If you’re a pop music buff and don’t recognize the name Ahmet Ertegun, you have to watch “Atlantic Records: The House That Ahmet Built.” If you know who Ahmet Ertegun is, you’ll need no prodding to make the “American Masters” program appointment viewing.
Ertegun might be the most influential contemporary music figure who never made a record. To clarify, Ertegun wrote and/or produced thousands of records; he just didn’t perform on them. Ertegun founded Atlantic Records, the label that brought black music into the mainstream.
Dubbed the Louis B. Mayer and Irving Thalberg of music, Ertegun built or advanced the careers of Ray Charles, Ben E. King, Solomon Burke, Otis Redding, the Drifters, the Clovers and the Coasters, among others, in the 60 years since he started the label. He discovered Bobby Darin and turned him into the label’s first white star. He found Bette Midler at a hairdressers’ convention.
On a talent-scouting trip to London at the dawn of the British invasion, he recruited Eric Clapton and Jimmy Page and helped make them international superstars. Ertegun heard a demo of Phil Collins’ “In the Air Tonight” and suggested it needed more drums. When they were added, the track became a classic, which Ertegun would later play for aspiring artists as an example of what a hit song should sound like.
The respect and admiration for him in the business are illustrated by the people who participate in the PBS profile, which was four years in the making: Charles, King, Clapton, Collins, Mick Jagger, Aretha Franklin, to name just a few. The program was designed to be a series of conversations between Ertegun and the artists. However, when he died in December at 83 - after falling backstage at a Rolling Stones concert - Midler jumped in and agreed to narrate.
If the two-hour program has a flaw, it is that there isn’t enough time for more than snippets of the myriad classic tunes that came out of Atlantic Records.
Ertegun was an unlikely giant of American pop music. Born in Turkey, the son of an ambassador, he could have followed his father into the diplomatic corps. However, while living all over the world, he became obsessed with American black music. When his family was assigned to New York, he haunted the hot spots in Harlem. On a visit to the Plantation Club, he wowed the musicians with his knowledge and appreciation of jazz. They were flabbergasted when they learned he was in the seventh grade.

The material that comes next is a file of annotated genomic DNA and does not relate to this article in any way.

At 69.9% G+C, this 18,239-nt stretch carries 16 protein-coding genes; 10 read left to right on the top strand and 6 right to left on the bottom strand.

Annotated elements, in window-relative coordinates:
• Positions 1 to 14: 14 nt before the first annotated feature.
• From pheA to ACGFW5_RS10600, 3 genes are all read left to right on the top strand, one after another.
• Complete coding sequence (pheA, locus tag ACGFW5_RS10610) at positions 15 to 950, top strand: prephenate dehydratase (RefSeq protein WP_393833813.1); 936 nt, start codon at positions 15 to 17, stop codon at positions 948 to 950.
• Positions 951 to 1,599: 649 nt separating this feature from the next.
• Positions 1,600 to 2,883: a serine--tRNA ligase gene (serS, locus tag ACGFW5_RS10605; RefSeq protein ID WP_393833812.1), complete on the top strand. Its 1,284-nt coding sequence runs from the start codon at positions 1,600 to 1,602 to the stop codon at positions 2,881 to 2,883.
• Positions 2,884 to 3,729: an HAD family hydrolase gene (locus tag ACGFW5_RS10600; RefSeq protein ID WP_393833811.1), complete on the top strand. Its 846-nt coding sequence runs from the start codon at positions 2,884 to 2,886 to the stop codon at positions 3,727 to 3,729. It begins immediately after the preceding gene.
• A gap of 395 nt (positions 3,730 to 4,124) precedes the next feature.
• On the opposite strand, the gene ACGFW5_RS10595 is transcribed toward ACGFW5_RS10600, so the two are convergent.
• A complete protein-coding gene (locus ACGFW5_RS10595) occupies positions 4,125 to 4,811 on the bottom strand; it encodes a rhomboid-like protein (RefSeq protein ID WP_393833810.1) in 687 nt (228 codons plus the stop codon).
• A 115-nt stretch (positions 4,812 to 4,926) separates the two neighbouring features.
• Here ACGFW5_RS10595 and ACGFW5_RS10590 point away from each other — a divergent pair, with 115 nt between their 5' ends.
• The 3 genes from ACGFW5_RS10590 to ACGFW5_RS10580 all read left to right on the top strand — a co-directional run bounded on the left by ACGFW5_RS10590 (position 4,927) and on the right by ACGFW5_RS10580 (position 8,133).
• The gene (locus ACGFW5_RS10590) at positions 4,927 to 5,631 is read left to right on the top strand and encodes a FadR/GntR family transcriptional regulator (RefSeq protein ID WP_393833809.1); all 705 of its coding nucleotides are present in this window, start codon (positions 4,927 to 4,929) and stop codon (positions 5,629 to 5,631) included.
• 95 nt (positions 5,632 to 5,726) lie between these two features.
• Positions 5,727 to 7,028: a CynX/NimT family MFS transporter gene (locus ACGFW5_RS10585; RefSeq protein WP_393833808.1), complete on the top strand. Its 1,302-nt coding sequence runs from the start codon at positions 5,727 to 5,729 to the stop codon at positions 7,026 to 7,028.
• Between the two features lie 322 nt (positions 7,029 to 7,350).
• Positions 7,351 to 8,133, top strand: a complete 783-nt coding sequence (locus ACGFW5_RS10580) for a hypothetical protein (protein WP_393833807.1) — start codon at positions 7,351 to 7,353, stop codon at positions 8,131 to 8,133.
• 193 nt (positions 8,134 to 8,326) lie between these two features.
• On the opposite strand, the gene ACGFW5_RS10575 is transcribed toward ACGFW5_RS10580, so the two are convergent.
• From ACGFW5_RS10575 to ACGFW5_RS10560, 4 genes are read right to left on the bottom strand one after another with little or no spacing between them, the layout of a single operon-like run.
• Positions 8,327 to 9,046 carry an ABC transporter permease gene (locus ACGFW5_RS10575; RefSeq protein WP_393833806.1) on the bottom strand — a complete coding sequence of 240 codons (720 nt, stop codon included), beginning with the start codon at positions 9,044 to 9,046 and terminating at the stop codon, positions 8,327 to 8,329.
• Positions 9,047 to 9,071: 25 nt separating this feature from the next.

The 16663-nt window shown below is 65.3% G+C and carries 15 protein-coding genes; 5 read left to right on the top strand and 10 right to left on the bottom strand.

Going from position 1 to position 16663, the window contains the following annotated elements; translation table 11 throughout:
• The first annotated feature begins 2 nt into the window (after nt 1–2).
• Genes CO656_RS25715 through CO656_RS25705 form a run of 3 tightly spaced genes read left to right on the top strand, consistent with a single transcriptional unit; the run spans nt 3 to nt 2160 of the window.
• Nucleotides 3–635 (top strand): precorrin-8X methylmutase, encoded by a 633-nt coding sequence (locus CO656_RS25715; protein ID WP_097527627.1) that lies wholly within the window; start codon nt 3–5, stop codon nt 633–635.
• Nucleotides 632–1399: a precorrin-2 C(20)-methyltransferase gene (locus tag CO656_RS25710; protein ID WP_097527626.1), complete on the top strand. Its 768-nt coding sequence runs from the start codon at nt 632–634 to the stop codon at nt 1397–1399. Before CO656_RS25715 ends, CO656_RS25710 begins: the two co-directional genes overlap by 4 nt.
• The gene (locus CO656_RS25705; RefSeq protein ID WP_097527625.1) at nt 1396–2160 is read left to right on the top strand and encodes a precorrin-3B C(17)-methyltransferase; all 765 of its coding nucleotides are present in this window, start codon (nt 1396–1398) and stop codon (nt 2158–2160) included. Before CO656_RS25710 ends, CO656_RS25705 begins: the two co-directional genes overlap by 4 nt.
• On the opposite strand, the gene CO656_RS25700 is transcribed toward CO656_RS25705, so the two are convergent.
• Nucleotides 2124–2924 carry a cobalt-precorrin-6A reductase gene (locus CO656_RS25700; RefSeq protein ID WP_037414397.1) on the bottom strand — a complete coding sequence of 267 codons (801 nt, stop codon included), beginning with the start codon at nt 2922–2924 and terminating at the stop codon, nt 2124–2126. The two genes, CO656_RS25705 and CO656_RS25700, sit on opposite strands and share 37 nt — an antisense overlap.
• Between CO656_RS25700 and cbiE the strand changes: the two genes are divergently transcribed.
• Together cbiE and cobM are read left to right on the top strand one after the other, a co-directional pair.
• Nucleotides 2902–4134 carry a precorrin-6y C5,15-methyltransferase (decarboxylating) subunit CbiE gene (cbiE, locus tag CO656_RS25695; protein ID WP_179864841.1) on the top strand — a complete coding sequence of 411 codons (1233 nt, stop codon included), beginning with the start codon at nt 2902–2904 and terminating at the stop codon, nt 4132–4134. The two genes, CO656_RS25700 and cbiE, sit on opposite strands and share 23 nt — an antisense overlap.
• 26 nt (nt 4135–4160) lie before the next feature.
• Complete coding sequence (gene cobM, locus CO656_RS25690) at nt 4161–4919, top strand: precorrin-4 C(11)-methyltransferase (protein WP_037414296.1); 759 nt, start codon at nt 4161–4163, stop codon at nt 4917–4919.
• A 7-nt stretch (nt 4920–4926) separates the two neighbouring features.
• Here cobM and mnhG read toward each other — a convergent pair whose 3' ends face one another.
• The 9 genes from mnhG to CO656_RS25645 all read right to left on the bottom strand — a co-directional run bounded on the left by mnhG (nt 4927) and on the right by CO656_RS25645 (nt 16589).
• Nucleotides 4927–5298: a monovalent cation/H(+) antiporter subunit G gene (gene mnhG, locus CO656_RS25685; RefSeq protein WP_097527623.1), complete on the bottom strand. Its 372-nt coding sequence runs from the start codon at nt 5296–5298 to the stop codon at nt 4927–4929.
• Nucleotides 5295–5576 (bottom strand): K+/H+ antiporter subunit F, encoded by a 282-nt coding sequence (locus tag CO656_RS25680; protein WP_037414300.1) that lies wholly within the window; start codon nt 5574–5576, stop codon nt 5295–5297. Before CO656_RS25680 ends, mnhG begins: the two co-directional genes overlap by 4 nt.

As he grew older, he would invite artists such as Duke Ellington and Ella Fitzgerald back to the Turkish embassy for after-hours sessions, which, it is said, often drew the attention of the police.
Ertegun had an ear for more than great artists. He also brought the famed songwriting team of Jerry Lieiber and Mike Stoller, whose work is celebrated in the Broadway musical “Smokey Joe’s Cafe,” to Atlantic Records.
“(Ahmet and his brother Nesuhi) convinced us that we should make records for them because we knew how to make them but we didn’t know how to sell them,” Stoller said in an interview to promote the special. “So we became, as they told us, the first independent record producers.”
Atlantic was at a low ebb, bereft of hit-makers, when Stoller and Leiber arrived. It was during the payola era of the early `60s, when you either paid DJs to put your music on the air or your records weren’t heard. When Ertegun couldn’t meet the demands of prominent DJ Alan Freed, who could personally make or break a record, Freed shut out Atlantic, according to “American Masters.” The hits created by Stoller and Leiber revitalized the label. Not long after, Ertegun recruited Phil Spector, who brought his “wall of sound” to Atlantic.
“The House That Ahmet Built” is packed with interesting and amusing anecdotes. However, it omitted one ribald tale Leiber seemed to relish recounting. Asked at a PBS news conference what he thought was Ahmet’s proudest achievement, Leiber quipped, “It was to see how many 12-year-old girls he could stick in the backseat without being arrested.”
“American Masters” executive producer Susan Lacy looked as if she could see her life passing by her eyes as Leiber’s audience roared with laughter.
“Actually what (Ahmet) said to us is that if he could be remembered for one thing,” Lacy interjected, “it would be for bringing dignity and recognition to African-American music in this country.”
OK, that too.
AMERICAN MASTERS: ATLANTIC RECORDS: THE HOUSE THAT AHMET BUILT
9 p.m. EDT Wednesday